-- Randy-- I may not be good...but I am slow! If good things come to those who wait.... Why is procrastination a bad thing?

View eddie's profile


8565 posts in 3624 days

#9 posted 07-11-2012 11:15 PM

William those are some great looking chairs, you and Scott are right the all treads are the way to go .i call mine Louisiana stick chairs, guess yours will be Mississippi stick chairs , Martys will be Indiana stick chairs :) great job as always my friend and thanks for the mention too.

-- Jesus Is Alright with me

View William's profile


9950 posts in 3852 days

#10 posted 07-12-2012 01:39 AM

Thanks to all of you. I appreciate it.
I can’t exacrtly take full credit for the all thread idea. In the plans, there’s a section labeled something about alternate assembly method or something like that. It mentions threading the end of the suggested wire and adding nuts to make it stronger. In my mind, I immediately though, all thread is cheap, why not just buy all thread instead of threading wire.


View ShopTinker's profile


884 posts in 3778 days

#11 posted 07-12-2012 02:01 AM

Those are cool looking chairs, nicely done! Your models seem to be enjoying them. I read the directions on the BuildEasy site. I can see where #6 wire would be stiff and yet still flex. Did you use 1/8” ready rod? I’m thinking a bigger size wouldn’t flex enough.

I’d like to see one built of “sticks” and bailing wire.

-- Dan - Valparaiso, Indiana, "A smart man changes his mind, a fool never does."

View William's profile


9950 posts in 3852 days

#12 posted 07-12-2012 02:15 AM

I have atually built two chairs now.
The first I built using #10 all thread. I think that is about 3/16” or less, but not sure. I just got the only size they had that was smaller than the 1/4” hole I was supposed to drill in the pieces. You are correct though, there has to be some flex to it. I am not sure how large one could go. That might take some experimentation.
The second one I built using 1/8” cable and cable clamps. I did not like this method. The chair is usable, but I am just not happy with it. In my opinion, it flexes TOO much. The outer edges of the seat sag. It’s not enough sag to make it unusable, but enough to nitice if you’re looking for potential problems.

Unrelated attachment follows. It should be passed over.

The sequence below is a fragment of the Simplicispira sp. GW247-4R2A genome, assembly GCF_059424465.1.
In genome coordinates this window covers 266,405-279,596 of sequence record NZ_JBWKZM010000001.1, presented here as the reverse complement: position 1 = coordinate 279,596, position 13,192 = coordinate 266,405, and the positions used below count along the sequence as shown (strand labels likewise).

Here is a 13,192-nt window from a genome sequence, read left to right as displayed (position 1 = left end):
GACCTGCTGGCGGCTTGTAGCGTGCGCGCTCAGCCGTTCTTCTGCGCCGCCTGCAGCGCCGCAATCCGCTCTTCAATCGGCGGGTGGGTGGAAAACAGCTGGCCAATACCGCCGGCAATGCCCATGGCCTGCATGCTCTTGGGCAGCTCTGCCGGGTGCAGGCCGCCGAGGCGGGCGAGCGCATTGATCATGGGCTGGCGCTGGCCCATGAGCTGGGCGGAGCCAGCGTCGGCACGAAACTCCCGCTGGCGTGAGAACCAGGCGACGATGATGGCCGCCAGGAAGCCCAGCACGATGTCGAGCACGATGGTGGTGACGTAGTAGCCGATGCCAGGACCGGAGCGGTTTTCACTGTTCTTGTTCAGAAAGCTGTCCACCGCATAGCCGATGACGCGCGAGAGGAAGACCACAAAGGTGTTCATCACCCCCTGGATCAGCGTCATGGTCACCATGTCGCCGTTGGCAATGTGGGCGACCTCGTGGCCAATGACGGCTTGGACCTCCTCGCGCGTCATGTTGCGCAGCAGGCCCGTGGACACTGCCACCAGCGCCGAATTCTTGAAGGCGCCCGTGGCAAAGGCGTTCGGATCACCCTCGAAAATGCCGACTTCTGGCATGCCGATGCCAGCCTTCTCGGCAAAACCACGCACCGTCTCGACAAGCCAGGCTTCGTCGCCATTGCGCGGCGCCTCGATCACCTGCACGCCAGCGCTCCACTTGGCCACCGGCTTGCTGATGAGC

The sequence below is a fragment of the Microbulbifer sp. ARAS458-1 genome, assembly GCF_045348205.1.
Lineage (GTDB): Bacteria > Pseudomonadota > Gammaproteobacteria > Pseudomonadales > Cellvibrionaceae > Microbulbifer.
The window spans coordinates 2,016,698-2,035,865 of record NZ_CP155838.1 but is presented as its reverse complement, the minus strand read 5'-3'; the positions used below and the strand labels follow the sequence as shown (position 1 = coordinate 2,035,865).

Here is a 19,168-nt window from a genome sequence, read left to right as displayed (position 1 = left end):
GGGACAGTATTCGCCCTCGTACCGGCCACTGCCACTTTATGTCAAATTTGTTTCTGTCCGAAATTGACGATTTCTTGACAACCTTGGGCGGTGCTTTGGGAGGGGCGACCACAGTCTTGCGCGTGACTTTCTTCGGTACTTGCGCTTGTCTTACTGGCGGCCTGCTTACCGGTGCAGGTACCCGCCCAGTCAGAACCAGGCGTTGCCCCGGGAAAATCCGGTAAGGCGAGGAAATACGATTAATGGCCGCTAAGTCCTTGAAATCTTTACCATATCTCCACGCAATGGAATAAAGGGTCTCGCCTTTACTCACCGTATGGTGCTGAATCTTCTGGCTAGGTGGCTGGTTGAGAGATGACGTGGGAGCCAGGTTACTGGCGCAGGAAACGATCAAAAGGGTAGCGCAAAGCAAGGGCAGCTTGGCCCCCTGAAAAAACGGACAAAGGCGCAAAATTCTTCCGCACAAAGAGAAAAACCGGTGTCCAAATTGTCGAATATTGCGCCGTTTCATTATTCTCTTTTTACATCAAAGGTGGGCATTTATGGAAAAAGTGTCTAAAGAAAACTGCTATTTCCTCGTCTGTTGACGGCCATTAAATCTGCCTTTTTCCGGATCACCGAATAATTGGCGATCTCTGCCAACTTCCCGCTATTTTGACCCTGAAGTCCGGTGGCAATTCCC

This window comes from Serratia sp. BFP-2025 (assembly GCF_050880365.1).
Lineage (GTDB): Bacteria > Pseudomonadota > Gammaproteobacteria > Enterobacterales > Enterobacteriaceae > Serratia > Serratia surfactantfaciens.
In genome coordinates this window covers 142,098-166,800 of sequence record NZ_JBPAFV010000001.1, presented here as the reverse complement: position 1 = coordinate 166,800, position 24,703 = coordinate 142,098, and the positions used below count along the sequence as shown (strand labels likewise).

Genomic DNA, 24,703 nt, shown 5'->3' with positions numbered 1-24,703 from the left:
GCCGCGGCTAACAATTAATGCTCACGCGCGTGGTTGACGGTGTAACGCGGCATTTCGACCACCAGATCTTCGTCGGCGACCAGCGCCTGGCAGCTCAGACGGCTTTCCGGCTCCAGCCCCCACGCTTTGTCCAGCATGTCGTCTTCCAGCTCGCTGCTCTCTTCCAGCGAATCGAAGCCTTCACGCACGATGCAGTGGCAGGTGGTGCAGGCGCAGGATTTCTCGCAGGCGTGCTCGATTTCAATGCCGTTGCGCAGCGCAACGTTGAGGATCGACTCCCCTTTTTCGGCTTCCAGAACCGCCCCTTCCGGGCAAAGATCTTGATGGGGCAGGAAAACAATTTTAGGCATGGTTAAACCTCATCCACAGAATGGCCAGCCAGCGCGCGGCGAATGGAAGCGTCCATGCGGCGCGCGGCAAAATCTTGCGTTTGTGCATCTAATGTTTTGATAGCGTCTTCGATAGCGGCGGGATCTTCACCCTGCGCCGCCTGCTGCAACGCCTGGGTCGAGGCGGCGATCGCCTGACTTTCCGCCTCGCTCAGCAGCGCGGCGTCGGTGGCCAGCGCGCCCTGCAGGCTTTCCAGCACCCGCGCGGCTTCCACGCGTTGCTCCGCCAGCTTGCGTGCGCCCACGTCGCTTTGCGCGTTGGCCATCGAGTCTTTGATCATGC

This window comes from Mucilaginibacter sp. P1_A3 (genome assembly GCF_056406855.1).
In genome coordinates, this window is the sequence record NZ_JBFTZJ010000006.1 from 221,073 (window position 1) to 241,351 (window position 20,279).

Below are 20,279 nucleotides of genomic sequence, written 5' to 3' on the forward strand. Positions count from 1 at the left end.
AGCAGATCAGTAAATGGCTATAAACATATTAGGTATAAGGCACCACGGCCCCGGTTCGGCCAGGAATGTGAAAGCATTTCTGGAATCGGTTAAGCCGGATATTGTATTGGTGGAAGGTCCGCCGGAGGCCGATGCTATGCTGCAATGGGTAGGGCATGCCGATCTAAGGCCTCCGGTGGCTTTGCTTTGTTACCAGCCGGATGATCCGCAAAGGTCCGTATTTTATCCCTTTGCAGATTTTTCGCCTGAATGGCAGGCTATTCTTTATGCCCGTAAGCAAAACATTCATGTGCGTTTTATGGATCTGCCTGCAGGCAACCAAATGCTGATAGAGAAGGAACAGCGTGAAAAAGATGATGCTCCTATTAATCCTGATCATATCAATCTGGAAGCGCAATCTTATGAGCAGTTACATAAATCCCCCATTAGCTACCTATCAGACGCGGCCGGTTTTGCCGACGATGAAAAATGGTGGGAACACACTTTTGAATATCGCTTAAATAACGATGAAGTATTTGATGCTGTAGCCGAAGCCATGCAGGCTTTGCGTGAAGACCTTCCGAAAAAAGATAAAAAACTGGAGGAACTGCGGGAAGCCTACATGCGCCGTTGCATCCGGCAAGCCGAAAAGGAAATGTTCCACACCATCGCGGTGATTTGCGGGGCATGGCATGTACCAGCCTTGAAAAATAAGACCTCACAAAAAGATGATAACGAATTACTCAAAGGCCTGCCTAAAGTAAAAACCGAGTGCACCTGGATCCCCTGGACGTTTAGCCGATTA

As for bailing wire, I think it depends on what you call bailing wire. I have some bailing wire that, in my opinion, was too thin. I actually thought about using it. Sometime in the future, I may still use this just to see if it’ll work. I fear it breaking though if someone too heavy sits in it.


View Dave's profile


11435 posts in 3850 days

#13 posted 07-12-2012 02:44 AM

Now I have a good seat to sit in when I come over. Now this I like.
Well done William.
Oh a certain grandson has been using his duck stool to bush his teeth with.

-- Superdav "No matter where you go - there you are."

View William's profile


9950 posts in 3852 days

#14 posted 07-12-2012 03:13 AM

Thanks Dave.
You know, I’d forgetten about the little ducky stepstools. Maybe I need to make some more of those. Those were popular for a long time. Since I haven’t made one in a couple of years though, maybe they could make a comeback.
I will make sure to have at least one of these chairs in the shop for you to test drive on your next visit. Think you could take one back home on your bike?


View Ted's profile


2877 posts in 3221 days

#15 posted 07-12-2012 08:03 AM

These Kentucky stick chairs are becoming pretty popular.. I’m going to have to build a couple myself. I have 2×4s. Of course, then I’ll need a yard to use them in.

Nice job William, and thanks for the links and telling us the details. As for the treated on, it will be lighter once it dries out. Consider you’re toting probably a gallon of water in that chair.

Congrats on making it to #2 on featured projects.

-- You can collect dust or you can make dust. I choose to make it.